How we went from 0 to 27 locations in one year : By Dr. Samson Liu, MAGD, MBA, MSF
In 2018, I went from owning 0 dental practices to owning 27 locations by the end of my first full year. My first practice was a scratch start with 0 patients. Even after years of working for a major DSO, I still had very little idea of how to own a business or how to build a group. However, in my opinion, the definition of an entrepreneur is he/she must be prepared to take significant risks and come up with innovative solutions to complicated problems. What I lacked in practical understanding of starting a company, I made up for with passion, determination, and the willingness to make mistakes.
Without the right preparation and experience, that kind of exponential growth in such a short amount of time can be overwhelming and unsustainable. While I was certainly out of my element, I used my years of experience to create a dental brand that would stick out from the competition and provide value for my doctors and patients.
The start of SOHDental
After 18 years of helping to build out the legacy of Heartland Dental, I realized that I wanted to build a legacy of my own. I started SOHDental in 2018 to create a new culture which benefits the patient via unique, customer-focused treatments and techniques.
I was fortunate to have three of my best people with me initially to help build out my vision for SOHDental. With my background in operations and the day-to-day of being a practicing dentist, I needed a support system to establish a foundation for the company.
“For me, it was never about size. I am much more concerned with how SOHDental can help other dentists cement their legacies and provide better care for their patients, an evergreen culture. Therefore, I wanted to avoid a name for my company that ties us to geography or even to my own name, because I believe that ultimately the company should be about others, not about ourselves.”
Starting out, I had no idea what we were going to do. We had never done something like this before. I certainly did not know how to build a business from the ground up, or even buy practices to build out the organization. This was an entirely new undertaking for me and my team. In those early days, it was easy to wonder if we might have made a mistake.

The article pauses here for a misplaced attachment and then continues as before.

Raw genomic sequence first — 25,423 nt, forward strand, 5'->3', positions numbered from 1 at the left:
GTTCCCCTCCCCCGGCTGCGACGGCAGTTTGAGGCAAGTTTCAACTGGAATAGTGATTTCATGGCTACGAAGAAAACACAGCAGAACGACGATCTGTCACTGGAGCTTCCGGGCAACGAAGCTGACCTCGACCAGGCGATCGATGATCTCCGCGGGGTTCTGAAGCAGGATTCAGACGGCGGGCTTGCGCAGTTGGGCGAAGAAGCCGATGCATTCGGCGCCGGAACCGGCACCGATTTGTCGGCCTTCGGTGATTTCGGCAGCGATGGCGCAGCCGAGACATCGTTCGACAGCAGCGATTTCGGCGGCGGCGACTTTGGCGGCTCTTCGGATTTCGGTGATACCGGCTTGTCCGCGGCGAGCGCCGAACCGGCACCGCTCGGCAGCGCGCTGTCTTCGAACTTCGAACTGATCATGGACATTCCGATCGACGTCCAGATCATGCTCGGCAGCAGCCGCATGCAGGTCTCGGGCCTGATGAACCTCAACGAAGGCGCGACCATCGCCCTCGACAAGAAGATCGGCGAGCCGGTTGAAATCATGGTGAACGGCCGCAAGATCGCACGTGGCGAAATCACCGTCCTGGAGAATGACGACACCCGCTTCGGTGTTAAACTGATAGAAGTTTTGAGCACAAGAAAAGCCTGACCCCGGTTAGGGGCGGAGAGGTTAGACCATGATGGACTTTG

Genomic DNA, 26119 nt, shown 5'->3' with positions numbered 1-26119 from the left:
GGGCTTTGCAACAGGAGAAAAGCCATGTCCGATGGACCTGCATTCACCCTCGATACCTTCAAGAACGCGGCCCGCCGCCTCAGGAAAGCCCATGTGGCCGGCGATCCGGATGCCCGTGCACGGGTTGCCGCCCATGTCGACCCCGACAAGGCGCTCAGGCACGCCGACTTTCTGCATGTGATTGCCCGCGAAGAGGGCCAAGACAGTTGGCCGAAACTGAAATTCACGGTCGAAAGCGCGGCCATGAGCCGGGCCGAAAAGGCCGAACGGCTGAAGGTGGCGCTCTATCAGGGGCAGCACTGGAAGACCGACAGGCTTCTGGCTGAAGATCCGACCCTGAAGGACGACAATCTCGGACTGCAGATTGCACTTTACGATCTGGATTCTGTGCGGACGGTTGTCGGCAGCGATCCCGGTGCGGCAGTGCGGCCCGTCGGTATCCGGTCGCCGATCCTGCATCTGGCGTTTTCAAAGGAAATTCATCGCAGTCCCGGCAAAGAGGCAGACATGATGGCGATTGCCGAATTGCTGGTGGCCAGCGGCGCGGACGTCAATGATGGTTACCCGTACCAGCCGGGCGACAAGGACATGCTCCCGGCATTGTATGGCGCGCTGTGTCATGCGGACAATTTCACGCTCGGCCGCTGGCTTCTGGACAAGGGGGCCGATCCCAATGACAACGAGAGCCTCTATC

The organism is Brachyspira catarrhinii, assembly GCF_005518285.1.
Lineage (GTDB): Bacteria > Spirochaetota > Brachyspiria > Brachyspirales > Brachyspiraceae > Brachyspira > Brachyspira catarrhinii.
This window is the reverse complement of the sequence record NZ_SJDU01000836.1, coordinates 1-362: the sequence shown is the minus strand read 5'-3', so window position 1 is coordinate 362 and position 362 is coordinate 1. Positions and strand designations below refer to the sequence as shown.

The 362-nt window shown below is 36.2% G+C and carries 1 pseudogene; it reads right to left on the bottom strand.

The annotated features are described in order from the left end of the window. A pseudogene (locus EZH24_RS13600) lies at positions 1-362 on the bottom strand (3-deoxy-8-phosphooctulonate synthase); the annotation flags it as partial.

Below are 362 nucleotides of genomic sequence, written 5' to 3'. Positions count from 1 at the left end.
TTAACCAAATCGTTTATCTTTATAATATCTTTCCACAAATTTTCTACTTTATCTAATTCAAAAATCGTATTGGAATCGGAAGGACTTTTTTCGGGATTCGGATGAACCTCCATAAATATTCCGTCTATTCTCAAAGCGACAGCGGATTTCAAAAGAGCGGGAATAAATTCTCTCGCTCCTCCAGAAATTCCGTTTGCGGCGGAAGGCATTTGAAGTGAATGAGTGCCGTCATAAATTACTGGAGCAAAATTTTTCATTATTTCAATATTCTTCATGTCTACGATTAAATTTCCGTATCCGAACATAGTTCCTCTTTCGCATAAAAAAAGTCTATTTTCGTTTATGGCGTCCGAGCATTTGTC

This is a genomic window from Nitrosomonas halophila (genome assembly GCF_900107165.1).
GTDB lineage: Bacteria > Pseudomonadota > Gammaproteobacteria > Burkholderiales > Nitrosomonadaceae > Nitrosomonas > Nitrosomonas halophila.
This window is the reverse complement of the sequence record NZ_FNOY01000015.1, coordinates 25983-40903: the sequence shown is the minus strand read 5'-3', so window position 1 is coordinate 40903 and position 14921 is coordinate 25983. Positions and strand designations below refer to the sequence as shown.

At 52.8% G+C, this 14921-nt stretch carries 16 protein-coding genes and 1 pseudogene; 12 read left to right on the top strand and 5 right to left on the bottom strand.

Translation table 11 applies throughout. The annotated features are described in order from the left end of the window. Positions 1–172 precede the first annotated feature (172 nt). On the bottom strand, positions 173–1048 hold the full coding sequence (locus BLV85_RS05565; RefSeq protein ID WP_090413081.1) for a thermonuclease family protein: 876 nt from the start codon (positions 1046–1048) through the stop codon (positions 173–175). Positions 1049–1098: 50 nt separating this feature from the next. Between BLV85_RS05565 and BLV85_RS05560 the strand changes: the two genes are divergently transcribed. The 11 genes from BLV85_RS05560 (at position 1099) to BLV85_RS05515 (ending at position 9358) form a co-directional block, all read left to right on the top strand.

Yet I found some inspiration in an unexpected place. During a visit to Cuba, I met with a couple of entrepreneurs who were looking to overcome challenges with their ideas. One wanted to start an internet company in a country that, at the time, did not even have widespread internet access! The other wanted to become a fashion designer in a country that does not even have a significant design industry! How can they make these ideas work? With a desire to learn and the passion to get things done.
I realized that if this was ever going to work, I needed to keep trying different approaches until I found one that fit my vision. If we don’t know how to do something, we are going to figure it out. If we can’t figure it out on our own, we need to hire someone that can. One of our earliest challenges was securing the capital so that we could begin purchasing practices. We started learning by doing, networking with bankers and practice brokers alike, actively figuring out both how to buy practices while buying them at the same time! It wasn’t easy being the new kid on the block and trying to show everyone that we were serious buyers.
We learned firsthand that the best way to secure funding for our vision was to define as clearly as possible our vision and passion, then articulate it as eloquently as we can to help others understand the business. It turns out that making a major lasting impression on others goes a long way in generating necessary funding, quality referrals and leads. Once everyone knew that we were serious about our business and our vision, they were much more open to working with us.
In the beginning, we started affiliating with practices at an accelerated pace intentionally for three reasons: